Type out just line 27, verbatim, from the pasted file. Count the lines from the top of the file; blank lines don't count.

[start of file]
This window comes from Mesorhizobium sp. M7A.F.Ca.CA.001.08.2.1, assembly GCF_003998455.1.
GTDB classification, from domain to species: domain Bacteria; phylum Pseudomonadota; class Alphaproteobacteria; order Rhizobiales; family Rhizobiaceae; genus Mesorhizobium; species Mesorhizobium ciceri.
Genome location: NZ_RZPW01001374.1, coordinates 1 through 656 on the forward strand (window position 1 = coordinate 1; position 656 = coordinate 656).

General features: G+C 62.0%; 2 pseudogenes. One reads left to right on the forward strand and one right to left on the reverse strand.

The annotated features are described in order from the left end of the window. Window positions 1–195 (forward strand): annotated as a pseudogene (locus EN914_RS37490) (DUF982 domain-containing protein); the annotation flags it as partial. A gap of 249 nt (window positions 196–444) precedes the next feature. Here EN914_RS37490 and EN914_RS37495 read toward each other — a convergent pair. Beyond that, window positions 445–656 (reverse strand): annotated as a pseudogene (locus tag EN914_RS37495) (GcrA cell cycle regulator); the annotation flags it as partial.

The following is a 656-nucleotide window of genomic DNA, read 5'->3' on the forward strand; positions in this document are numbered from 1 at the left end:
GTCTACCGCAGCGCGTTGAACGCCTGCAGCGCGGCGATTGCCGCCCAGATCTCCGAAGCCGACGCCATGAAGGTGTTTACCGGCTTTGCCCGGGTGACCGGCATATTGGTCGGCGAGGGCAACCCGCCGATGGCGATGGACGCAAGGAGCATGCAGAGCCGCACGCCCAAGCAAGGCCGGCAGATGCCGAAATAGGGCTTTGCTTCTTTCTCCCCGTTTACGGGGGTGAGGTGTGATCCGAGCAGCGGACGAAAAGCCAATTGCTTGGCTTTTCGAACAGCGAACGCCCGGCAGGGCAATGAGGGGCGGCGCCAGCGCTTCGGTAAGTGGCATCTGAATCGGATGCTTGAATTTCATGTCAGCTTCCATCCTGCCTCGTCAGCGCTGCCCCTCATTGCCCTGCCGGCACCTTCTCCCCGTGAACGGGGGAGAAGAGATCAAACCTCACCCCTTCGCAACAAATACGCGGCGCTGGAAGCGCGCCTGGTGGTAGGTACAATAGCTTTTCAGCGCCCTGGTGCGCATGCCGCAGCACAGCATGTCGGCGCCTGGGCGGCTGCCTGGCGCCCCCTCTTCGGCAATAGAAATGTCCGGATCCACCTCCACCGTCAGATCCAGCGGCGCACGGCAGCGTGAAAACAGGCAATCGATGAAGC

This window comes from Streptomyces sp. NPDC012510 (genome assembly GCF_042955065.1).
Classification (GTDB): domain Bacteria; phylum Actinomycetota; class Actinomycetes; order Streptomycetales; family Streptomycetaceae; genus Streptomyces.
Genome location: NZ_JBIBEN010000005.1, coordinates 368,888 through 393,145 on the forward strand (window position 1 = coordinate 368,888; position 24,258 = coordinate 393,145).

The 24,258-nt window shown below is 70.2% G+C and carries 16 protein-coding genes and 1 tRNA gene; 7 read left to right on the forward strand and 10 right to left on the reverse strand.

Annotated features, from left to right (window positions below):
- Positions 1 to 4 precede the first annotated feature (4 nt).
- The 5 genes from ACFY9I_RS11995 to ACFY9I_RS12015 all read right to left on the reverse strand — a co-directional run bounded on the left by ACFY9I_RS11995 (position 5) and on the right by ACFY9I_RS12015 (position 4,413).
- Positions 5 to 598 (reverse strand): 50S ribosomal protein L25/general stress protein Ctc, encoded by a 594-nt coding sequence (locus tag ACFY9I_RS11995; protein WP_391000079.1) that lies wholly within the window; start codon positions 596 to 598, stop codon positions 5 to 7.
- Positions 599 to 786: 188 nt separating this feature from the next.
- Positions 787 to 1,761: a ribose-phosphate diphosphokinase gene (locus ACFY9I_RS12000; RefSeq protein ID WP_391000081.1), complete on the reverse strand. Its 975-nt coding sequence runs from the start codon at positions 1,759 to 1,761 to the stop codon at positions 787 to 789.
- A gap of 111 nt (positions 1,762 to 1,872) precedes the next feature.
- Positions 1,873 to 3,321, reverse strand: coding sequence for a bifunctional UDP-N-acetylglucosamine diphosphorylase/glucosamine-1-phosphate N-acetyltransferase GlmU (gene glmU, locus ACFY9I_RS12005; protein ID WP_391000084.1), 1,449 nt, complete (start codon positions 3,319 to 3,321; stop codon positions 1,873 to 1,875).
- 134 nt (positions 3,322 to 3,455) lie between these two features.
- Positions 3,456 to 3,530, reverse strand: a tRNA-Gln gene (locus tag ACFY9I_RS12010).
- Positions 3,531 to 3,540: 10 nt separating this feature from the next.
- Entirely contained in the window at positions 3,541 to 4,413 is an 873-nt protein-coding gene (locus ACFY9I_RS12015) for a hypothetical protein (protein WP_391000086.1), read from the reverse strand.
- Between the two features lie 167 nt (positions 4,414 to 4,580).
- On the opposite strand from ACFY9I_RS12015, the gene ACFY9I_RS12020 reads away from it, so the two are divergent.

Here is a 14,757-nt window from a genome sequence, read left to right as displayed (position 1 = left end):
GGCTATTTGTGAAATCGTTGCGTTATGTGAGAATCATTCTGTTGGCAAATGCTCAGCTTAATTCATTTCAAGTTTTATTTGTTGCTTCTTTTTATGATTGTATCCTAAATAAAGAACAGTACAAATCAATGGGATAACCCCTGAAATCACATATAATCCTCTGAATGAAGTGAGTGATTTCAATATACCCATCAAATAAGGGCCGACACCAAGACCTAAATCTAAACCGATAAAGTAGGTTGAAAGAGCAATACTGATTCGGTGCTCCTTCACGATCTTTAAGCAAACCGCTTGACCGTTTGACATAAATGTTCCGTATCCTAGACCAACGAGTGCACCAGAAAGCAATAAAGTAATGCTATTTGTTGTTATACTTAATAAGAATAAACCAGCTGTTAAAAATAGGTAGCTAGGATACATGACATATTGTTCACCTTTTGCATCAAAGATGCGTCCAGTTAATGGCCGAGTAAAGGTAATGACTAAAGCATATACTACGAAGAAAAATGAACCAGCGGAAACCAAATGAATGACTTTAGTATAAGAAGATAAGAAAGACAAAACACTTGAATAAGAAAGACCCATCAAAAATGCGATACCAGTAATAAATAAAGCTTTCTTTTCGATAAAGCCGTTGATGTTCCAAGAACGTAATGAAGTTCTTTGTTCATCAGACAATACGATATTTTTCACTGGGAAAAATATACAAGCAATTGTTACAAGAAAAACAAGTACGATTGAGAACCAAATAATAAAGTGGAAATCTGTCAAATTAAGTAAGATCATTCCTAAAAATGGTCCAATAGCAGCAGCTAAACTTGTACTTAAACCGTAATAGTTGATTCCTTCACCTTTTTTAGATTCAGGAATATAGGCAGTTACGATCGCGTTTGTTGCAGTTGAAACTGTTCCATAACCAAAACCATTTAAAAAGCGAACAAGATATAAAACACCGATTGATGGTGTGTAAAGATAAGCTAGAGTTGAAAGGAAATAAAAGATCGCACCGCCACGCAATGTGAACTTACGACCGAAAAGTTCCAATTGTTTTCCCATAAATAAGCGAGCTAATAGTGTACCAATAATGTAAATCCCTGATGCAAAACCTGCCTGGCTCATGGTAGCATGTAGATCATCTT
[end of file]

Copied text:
GGCTATTTGTGAAATCGTTGCGTTATGTGAGAATCATTCTGTTGGCAAATGCTCAGCTTAATTCATTTCAAGTTTTATTTGTTGCTTCTTTTTATGATTGTATCCTAAATAAAGAACAGTACAAATCAATGGGATAACCCCTGAAATCACATATAATCCTCTGAATGAAGTGAGTGATTTCAATATACCCATCAAATAAGGGCCGACACCAAGACCTAAATCTAAACCGATAAAGTAGGTTGAAAGAGCAATACTGATTCGGTGCTCCTTCACGATCTTTAAGCAAACCGCTTGACCGTTTGACATAAATGTTCCGTATCCTAGACCAACGAGTGCACCAGAAAGCAATAAAGTAATGCTATTTGTTGTTATACTTAATAAGAATAAACCAGCTGTTAAAAATAGGTAGCTAGGATACATGACATATTGTTCACCTTTTGCATCAAAGATGCGTCCAGTTAATGGCCGAGTAAAGGTAATGACTAAAGCATATACTACGAAGAAAAATGAACCAGCGGAAACCAAATGAATGACTTTAGTATAAGAAGATAAGAAAGACAAAACACTTGAATAAGAAAGACCCATCAAAAATGCGATACCAGTAATAAATAAAGCTTTCTTTTCGATAAAGCCGTTGATGTTCCAAGAACGTAATGAAGTTCTTTGTTCATCAGACAATACGATATTTTTCACTGGGAAAAATATACAAGCAATTGTTACAAGAAAAACAAGTACGATTGAGAACCAAATAATAAAGTGGAAATCTGTCAAATTAAGTAAGATCATTCCTAAAAATGGTCCAATAGCAGCAGCTAAACTTGTACTTAAACCGTAATAGTTGATTCCTTCACCTTTTTTAGATTCAGGAATATAGGCAGTTACGATCGCGTTTGTTGCAGTTGAAACTGTTCCATAACCAAAACCATTTAAAAAGCGAACAAGATATAAAACACCGATTGATGGTGTGTAAAGATAAGCTAGAGTTGAAAGGAAATAAAAGATCGCACCGCCACGCAATGTGAACTTACGACCGAAAAGTTCCAATTGTTTTCCCATAAATAAGCGAGCTAATAGTGTACCAATAATGTAAATCCCTGATGCAAAACCTGCCTGGCTCATGGTAGCATGTAGATCATCTT